Boots WebMD Partners in Health
Return To Boots

Pregnancy health centre

This article is from the WebMD News Archive

Women advised to delay pregnancy after obesity surgery

Experts say pregnancy after bariatric surgery is best left until at least 12 months after the operation
WebMD UK Health News
Medically Reviewed by Dr Sheena Meredith
female doctor consulting female pregnant patient

11th January 2013 - With obesity among women of reproductive age expected to rise, from 24.2% in 2005 to 28.3% in 2015, so too is the number of women undergoing weight loss (bariatric) surgery.

However, a new evidence-based literature review published in The Obstetrician & Gynaecologist (TOG) advises women to wait at least 12 months before trying for a baby following a weight loss operation.

Review findings

The review states that pregnancy after bariatric surgery is safer than pregnancy in morbidly obese women. A previous study following pregnancies after weight loss surgery found 79.2% of participants had no complications during their pregnancy.

However, there can be problems. Another study found that gastric band slippage and migration can occur, resulting in severe vomiting, and band leakage was reported in 24% of pregnancies.

Based on the current evidence available, the authors of the review recommend that patients should not get pregnant for at least 12 months following bariatric surgery, which is when rapid weight loss occurs. Also, it's during the first year after surgery that nutritional deficiencies or electrolyte imbalance can arise.

Although the experts are saying women should wait at least 12 months before trying for a baby one study found a higher spontaneous miscarriage rate among pregnancies occurring within 18 months of having weight loss surgery compared with those pregnancies occurring more than 18 months after surgery (31% versus 18%).

The review also recommends that women should receive advice and information pre- conception on topics such as contraception, nutrition and weight gain and vitamin supplementation.

The review concludes that a successful pregnancy following weight loss surgery requires a multidisciplinary team including obstetricians, surgeons, primary care clinicians, anaesthetists, fertility specialists, nutritionists, psychologists and plastic surgeons.

Decreased weight - increased questions

The review says that increasingly obstetricians, surgeons and primary care clinicians will be required to address questions about the safety of pregnancy after weight loss surgery.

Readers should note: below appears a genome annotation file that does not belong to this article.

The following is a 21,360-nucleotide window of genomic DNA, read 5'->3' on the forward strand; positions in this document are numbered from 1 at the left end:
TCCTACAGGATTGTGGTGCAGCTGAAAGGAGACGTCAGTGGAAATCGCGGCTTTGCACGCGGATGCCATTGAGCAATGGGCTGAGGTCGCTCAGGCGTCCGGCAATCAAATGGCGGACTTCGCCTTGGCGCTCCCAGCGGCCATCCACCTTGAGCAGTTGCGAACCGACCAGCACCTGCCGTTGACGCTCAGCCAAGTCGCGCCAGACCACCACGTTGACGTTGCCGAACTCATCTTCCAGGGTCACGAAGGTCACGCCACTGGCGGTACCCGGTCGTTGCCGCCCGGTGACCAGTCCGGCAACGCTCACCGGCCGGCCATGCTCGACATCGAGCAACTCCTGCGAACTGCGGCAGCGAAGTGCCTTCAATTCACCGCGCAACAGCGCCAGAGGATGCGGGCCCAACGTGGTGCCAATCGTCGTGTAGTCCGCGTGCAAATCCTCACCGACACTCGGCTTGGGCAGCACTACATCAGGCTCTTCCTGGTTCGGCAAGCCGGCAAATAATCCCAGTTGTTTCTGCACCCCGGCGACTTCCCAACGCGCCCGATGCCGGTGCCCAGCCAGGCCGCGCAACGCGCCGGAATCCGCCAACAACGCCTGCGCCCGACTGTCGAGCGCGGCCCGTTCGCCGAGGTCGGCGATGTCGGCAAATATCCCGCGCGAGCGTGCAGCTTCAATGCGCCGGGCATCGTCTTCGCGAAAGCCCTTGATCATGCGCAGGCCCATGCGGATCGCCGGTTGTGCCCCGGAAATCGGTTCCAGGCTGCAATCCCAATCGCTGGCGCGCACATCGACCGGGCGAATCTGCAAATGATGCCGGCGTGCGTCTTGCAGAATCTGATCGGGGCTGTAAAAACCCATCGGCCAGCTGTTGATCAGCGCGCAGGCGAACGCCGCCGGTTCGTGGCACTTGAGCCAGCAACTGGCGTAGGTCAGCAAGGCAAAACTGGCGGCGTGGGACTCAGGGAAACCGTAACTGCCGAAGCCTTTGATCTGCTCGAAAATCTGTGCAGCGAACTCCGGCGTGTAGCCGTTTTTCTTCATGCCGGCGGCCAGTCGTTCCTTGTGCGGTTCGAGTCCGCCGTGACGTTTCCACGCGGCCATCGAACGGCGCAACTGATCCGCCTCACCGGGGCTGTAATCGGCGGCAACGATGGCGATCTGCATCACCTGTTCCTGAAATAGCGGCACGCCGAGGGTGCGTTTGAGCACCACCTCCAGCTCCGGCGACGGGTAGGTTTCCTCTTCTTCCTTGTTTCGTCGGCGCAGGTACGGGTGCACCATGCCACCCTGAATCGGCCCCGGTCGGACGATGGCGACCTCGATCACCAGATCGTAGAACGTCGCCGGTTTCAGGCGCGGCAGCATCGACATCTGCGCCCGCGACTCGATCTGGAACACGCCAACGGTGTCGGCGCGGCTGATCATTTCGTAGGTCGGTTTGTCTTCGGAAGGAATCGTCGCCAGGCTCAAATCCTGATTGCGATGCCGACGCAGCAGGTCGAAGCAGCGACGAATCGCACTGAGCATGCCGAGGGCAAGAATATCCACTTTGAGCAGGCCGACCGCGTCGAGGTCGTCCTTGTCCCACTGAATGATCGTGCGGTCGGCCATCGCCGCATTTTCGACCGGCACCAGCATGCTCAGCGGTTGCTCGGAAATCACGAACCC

Rahat Khan, co- author of the review and Consultant Obstetrician and Gynaecologist, Princess Alexandra Hospital NHS Trust, Harlow, Essex, says in a press release:"An increasing number of women of child-bearing age are undergoing bariatric surgery procedures and need information and guidance regarding reproductive issues. In light of current evidence available, pregnancy after bariatric surgery is safer, with fewer complications, than pregnancy in morbidly obese women.

"Multidisciplinary input care is the key to a healthy pregnancy for women who have undergone bariatric surgery. However, this group of women should still be considered high risk by both obstetricians and surgeons."

The Obstetrician & Gynaecologist Editor-in-Chief, Jason Waugh says in a media statement:"Women who have had bariatric surgery generally tolerate pregnancy well. However, there are risks involved and patients must be well informed.

"Optimal education should be encouraged in these individuals so that they can make well informed decisions about planning pregnancy after their surgery."

Reviewed on January 11, 2013

Parenting newsletter

Tips to inspire healthy habits.
Sign Up Now!

Popular slideshows & tools on BootsWebMD

How to help headache pain
man in mirror
How smoking affects your looks & life
man holding sore neck
16 tips when you have a lot of weight to lose
man holding sore neck
Could you have a hormone imbalance?
woman looking at pregnancy test
Is your body ready for pregnancy?
man holding sore neck
8 signs you're headed for menopause
couple makigh salad
Nutrition for over 50s
bain illustration
Best foods for your brain
adult man contemplating
When illness makes it hard to eat
Allergy myths and facts
egg in cup
Surprising things that can harm your liver